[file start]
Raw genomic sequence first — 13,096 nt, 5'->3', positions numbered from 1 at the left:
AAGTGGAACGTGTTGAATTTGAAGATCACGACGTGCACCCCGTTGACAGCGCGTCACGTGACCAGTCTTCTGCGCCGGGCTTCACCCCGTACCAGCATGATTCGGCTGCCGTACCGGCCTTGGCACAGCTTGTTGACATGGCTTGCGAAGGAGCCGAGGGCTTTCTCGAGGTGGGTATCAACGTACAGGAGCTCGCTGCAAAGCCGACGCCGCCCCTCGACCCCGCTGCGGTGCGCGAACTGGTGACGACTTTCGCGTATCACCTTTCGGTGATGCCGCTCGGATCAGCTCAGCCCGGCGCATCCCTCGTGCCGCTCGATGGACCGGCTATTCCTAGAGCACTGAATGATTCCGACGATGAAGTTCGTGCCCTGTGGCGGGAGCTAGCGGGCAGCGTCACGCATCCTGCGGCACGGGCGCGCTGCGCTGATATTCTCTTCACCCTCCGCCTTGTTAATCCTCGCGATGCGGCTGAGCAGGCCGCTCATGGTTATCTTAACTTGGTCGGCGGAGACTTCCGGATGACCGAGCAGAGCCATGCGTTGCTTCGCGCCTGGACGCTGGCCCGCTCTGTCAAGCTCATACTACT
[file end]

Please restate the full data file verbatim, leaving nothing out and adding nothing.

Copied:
Raw genomic sequence first — 13,096 nt, 5'->3', positions numbered from 1 at the left:
AAGTGGAACGTGTTGAATTTGAAGATCACGACGTGCACCCCGTTGACAGCGCGTCACGTGACCAGTCTTCTGCGCCGGGCTTCACCCCGTACCAGCATGATTCGGCTGCCGTACCGGCCTTGGCACAGCTTGTTGACATGGCTTGCGAAGGAGCCGAGGGCTTTCTCGAGGTGGGTATCAACGTACAGGAGCTCGCTGCAAAGCCGACGCCGCCCCTCGACCCCGCTGCGGTGCGCGAACTGGTGACGACTTTCGCGTATCACCTTTCGGTGATGCCGCTCGGATCAGCTCAGCCCGGCGCATCCCTCGTGCCGCTCGATGGACCGGCTATTCCTAGAGCACTGAATGATTCCGACGATGAAGTTCGTGCCCTGTGGCGGGAGCTAGCGGGCAGCGTCACGCATCCTGCGGCACGGGCGCGCTGCGCTGATATTCTCTTCACCCTCCGCCTTGTTAATCCTCGCGATGCGGCTGAGCAGGCCGCTCATGGTTATCTTAACTTGGTCGGCGGAGACTTCCGGATGACCGAGCAGAGCCATGCGTTGCTTCGCGCCTGGACGCTGGCCCGCTCTGTCAAGCTCATACTACT